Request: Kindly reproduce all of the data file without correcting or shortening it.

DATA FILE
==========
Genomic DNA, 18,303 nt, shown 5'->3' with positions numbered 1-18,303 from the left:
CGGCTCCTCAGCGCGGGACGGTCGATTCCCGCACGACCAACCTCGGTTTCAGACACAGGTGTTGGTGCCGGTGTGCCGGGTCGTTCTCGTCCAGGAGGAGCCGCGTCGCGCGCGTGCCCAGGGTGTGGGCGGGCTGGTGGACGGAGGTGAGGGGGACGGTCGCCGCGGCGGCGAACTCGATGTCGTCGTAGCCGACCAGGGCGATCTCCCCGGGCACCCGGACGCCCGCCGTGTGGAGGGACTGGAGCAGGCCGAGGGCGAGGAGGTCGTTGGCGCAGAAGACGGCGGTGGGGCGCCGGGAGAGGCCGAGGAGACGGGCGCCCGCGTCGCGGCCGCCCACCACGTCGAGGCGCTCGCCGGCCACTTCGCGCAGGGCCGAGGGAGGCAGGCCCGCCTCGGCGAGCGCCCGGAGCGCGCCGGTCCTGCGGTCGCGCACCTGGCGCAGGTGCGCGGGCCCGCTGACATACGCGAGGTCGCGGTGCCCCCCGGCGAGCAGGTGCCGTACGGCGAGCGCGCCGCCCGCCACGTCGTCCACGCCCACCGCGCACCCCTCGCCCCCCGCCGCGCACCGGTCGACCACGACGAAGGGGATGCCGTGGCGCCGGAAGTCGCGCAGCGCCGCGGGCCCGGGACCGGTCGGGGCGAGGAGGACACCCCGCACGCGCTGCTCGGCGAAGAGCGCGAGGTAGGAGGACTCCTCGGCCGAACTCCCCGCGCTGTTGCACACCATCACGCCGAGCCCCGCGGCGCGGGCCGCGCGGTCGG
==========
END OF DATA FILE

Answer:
Genomic DNA, 18,303 nt, shown 5'->3' with positions numbered 1-18,303 from the left:
CGGCTCCTCAGCGCGGGACGGTCGATTCCCGCACGACCAACCTCGGTTTCAGACACAGGTGTTGGTGCCGGTGTGCCGGGTCGTTCTCGTCCAGGAGGAGCCGCGTCGCGCGCGTGCCCAGGGTGTGGGCGGGCTGGTGGACGGAGGTGAGGGGGACGGTCGCCGCGGCGGCGAACTCGATGTCGTCGTAGCCGACCAGGGCGATCTCCCCGGGCACCCGGACGCCCGCCGTGTGGAGGGACTGGAGCAGGCCGAGGGCGAGGAGGTCGTTGGCGCAGAAGACGGCGGTGGGGCGCCGGGAGAGGCCGAGGAGACGGGCGCCCGCGTCGCGGCCGCCCACCACGTCGAGGCGCTCGCCGGCCACTTCGCGCAGGGCCGAGGGAGGCAGGCCCGCCTCGGCGAGCGCCCGGAGCGCGCCGGTCCTGCGGTCGCGCACCTGGCGCAGGTGCGCGGGCCCGCTGACATACGCGAGGTCGCGGTGCCCCCCGGCGAGCAGGTGCCGTACGGCGAGCGCGCCGCCCGCCACGTCGTCCACGCCCACCGCGCACCCCTCGCCCCCCGCCGCGCACCGGTCGACCACGACGAAGGGGATGCCGTGGCGCCGGAAGTCGCGCAGCGCCGCGGGCCCGGGACCGGTCGGGGCGAGGAGGACACCCCGCACGCGCTGCTCGGCGAAGAGCGCGAGGTAGGAGGACTCCTCGGCCGAACTCCCCGCGCTGTTGCACACCATCACGCCGAGCCCCGCGGCGCGGGCCGCGCGGTCGG